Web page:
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Why does a higher activation energy usually mean a slower reaction?

  1. Nov 9, 2013 #1
    Why does a higher activation energy usually mean a slower reaction?

    Doesn't activation energy just tell us whether or not a reaction will take place or not based on if the particles have enough energy to meet the activation barrier? How is it related to the rate of the reaction?
     
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  3. Nov 9, 2013 #2

    Simon Bridge

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    It can also indicate the energy needed to maintain the reaction is also high.
    You are right though - a high activation energy need not always indicate a slower reaction rate.
    You need to look at why the activation energy is high.
     
  4. Nov 9, 2013 #3
    But generally why do people say that reactions with high activation energies tend to be slow?
     
  5. Nov 9, 2013 #4

    Simon Bridge

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    <puzzled>
    Because, generally, but not always, reactions with high activation energies tend to be slow, and "people" tend to be honest about such things.

    For specific cases, it is probably possible to find a reaction with a higher activation energy that proceeds faster.
    Or, for that matter, a reaction with a lower activation energy that does not proceed very fast at all.

    In all cases, where does the energy for the reaction come from?
    How is it supplied? Does it all come in one go?
    How does the reaction rate depend on the available energy?

    The activation energy and the reaction rate are not expected to be independent terms - they both depend on the chemicals involved. Therefore it is not surprising to find some correlation between them.

    But we may be confusing terms - the activation energy is the minimum energy the reactant molecules need in order to form the products.
     
  6. Nov 9, 2013 #5
    See the Arrhenius equation. Rate constants are directly proportional to temperature and inversely proportional to activation energy.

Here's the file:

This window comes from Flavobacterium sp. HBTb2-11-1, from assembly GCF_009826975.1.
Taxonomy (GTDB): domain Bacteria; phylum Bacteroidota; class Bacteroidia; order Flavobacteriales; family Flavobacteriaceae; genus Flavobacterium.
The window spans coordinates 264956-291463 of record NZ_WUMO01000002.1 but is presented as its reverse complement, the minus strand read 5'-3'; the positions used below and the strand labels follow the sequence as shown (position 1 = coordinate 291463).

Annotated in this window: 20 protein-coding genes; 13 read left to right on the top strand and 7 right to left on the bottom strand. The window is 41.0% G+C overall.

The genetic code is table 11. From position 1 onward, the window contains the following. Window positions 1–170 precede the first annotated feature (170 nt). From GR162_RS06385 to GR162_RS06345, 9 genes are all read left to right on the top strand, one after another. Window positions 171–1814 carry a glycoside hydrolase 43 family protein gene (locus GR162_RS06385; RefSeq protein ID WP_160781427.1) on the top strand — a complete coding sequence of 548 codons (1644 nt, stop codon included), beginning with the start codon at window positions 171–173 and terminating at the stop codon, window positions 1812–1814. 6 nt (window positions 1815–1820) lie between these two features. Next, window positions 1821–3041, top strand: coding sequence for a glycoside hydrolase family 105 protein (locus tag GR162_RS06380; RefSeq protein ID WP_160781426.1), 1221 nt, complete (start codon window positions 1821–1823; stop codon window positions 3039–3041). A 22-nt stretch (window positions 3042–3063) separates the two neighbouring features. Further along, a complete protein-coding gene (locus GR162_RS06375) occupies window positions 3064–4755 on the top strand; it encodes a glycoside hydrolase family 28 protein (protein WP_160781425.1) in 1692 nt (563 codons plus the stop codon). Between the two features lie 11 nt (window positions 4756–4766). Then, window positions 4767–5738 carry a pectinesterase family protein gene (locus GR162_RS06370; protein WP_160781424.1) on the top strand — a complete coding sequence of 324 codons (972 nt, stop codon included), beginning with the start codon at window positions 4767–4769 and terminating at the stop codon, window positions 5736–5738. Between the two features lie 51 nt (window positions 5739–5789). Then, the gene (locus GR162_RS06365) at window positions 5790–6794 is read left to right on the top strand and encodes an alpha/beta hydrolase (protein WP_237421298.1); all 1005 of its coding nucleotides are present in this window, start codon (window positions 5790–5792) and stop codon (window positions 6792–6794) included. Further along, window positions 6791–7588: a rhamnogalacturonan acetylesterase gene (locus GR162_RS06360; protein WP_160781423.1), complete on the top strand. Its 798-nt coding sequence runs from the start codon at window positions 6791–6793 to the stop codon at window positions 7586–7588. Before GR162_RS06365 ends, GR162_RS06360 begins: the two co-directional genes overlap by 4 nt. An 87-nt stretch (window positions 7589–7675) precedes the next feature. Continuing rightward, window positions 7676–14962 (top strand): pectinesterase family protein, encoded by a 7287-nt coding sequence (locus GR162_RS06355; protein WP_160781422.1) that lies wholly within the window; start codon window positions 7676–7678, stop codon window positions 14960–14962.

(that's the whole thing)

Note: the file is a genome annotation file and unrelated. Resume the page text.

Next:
7. Nov 9, 2013 #6
    The temperature dependence of a reaction rate constant is usually expressed in terms of its activation energy as follows:

    [tex]k=k_∞e^{-E/RT}[/tex]

    where E is the activation energy and T is the temperature. The rate constant at very high temperatures k is related to the collision frequency, which is on the same order of magnitude for most combinations of molecules in a gas. So, the higher the activation energy, the lower the rate constant is likely to be at a given temperature.
     
  8. Nov 9, 2013 #7
    The rate of reaction depends on how many molecules have energies above the activation rate.
    I think that the missing part in your understanding is that the molecules have a distribution, a range of energies, at any given temperature. So is the activation is low (but within the range), the number of molecules with enough energy will be larger.
     
  9. Nov 10, 2013 #8
    How does the rate of reaction depend on how many molecules have energies above the activation rate? If more molecules have energies above the activation energy doesn't that just mean that more of the substance will react? What does it have to do with rate is my question?
     
  10. Nov 10, 2013 #9
    The rate of reaction depends on the rate of molecules of the reactants encountering each other. Something like molecular collisions. Do you understand that the rate of molecule collision in a gas depend on the concentration of molecules?
    Then assume than for one reaction 90% of these collisions satisfy the energy condition and for another reaction, with higher reaction energy, in only 1/10 of the collisions the energy will be high enough. Most of the encounters between the molecules of reactant will not result in a reaction.

    This is a crude model but offers (i hope) some intuitive understanding of how the rate depends on reaction energy. Of course temperature is an important player too.
     
  11. Nov 11, 2013 #10
    You seem to be confusing the activation energy with the heat of reaction. The heat of reaction determines the temperature dependence of the equilibrium constant, which determines how much of a substance reacts. The activation energy determines the temperature dependence of the reaction rate, by determining what fraction of collisions per unit time result in reaction.
     
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